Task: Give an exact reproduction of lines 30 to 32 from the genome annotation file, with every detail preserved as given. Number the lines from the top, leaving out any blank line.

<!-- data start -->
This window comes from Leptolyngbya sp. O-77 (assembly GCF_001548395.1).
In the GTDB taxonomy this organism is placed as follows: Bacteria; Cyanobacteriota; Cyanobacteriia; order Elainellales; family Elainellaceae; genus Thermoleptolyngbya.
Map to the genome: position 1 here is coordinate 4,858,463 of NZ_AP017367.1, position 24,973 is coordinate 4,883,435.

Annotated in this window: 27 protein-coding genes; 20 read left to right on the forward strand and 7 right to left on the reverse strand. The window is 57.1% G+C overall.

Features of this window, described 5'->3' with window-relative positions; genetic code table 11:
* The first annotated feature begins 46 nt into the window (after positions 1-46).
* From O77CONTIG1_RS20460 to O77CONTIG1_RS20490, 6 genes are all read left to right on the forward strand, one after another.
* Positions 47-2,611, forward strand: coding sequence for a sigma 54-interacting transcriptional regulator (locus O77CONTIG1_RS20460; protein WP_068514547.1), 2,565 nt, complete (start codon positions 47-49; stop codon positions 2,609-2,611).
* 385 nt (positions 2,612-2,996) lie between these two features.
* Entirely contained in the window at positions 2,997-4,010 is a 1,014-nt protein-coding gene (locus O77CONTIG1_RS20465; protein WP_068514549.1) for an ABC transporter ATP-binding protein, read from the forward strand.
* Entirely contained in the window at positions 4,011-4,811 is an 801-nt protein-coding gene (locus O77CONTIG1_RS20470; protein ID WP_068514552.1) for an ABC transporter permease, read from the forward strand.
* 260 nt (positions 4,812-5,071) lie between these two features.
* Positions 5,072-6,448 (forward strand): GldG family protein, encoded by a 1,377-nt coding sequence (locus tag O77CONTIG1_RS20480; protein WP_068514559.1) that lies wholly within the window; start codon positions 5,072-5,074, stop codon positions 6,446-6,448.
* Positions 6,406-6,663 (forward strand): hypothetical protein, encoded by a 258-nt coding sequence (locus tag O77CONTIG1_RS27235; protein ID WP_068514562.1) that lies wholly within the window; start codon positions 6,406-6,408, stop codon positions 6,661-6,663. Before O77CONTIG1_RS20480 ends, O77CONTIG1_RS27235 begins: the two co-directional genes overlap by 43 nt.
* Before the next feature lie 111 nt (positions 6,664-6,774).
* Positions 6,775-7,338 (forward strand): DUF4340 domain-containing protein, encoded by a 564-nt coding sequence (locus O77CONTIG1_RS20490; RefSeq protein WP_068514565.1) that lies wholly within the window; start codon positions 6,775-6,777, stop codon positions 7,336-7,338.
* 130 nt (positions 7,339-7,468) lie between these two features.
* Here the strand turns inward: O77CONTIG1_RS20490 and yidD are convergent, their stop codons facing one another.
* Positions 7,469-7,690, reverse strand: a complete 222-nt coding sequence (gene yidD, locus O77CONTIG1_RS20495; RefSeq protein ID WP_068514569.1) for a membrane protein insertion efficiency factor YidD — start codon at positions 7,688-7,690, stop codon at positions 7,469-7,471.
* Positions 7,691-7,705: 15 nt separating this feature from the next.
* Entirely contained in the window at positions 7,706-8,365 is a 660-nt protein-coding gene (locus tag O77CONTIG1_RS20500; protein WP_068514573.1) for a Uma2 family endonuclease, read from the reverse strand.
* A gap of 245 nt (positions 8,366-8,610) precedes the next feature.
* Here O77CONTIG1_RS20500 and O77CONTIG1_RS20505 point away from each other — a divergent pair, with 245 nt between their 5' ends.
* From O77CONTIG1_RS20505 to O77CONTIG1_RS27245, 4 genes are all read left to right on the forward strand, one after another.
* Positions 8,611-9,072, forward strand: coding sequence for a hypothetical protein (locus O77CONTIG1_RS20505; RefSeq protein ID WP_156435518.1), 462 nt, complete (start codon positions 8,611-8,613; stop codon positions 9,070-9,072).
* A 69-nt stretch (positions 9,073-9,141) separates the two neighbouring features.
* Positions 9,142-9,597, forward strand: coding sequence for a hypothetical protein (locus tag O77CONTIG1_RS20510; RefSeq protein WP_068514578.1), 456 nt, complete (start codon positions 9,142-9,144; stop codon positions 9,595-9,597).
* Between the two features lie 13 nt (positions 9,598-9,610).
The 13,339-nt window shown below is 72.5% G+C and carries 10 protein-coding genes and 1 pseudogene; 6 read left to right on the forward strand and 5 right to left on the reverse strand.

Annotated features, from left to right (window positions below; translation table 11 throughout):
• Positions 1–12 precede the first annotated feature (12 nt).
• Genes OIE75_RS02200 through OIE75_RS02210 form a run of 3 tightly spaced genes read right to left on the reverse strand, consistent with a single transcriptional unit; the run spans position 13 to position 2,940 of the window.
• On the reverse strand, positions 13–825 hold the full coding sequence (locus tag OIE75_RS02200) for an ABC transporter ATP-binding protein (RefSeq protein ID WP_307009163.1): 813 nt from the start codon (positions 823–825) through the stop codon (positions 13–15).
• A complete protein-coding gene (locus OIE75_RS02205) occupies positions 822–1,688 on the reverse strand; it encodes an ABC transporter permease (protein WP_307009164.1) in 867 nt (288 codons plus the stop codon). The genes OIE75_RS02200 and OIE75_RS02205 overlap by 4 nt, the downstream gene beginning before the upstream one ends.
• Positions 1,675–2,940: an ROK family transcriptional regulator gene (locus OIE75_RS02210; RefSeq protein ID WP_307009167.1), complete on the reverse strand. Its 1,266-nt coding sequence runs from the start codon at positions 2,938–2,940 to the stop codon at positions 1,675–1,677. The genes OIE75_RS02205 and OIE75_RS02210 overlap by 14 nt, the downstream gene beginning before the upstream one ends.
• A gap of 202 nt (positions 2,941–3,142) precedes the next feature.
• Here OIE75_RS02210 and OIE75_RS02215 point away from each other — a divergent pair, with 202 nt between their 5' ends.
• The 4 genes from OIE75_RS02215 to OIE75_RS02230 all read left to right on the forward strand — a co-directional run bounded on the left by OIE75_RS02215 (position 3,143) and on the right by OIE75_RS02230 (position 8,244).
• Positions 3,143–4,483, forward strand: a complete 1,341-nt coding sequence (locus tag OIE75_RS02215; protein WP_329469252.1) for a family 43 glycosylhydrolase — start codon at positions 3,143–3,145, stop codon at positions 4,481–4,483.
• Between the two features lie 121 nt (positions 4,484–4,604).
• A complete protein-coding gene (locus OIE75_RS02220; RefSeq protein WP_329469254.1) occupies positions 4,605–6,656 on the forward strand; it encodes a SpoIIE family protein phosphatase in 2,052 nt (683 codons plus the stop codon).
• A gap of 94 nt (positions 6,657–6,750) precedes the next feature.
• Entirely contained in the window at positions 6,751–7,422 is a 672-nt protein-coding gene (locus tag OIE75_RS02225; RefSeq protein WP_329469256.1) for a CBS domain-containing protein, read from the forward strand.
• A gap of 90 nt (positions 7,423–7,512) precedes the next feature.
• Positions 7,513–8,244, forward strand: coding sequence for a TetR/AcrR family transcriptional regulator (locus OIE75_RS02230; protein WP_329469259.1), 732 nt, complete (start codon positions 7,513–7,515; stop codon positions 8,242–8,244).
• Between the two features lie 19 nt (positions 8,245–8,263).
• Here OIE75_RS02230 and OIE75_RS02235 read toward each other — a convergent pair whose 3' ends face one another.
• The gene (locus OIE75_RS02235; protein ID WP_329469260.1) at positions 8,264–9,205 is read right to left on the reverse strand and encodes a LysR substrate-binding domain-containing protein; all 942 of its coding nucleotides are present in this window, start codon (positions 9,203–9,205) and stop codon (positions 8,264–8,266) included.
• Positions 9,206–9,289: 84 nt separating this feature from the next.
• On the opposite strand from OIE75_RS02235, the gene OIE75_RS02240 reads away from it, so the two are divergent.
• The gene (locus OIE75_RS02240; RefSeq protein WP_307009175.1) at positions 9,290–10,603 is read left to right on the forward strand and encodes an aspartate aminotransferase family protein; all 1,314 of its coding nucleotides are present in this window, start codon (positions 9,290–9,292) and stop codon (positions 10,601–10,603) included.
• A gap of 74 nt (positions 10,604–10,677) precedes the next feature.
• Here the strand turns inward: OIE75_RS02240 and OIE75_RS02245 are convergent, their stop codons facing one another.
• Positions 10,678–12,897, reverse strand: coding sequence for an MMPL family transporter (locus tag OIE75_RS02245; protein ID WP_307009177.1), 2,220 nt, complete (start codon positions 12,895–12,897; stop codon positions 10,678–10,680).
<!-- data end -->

Annotated features, from left to right (window positions below; translation table 11 throughout):
• Positions 1–12 precede the first annotated feature (12 nt).
• Genes OIE75_RS02200 through OIE75_RS02210 form a run of 3 tightly spaced genes read right to left on the reverse strand, consistent with a single transcriptional unit; the run spans position 13 to position 2,940 of the window.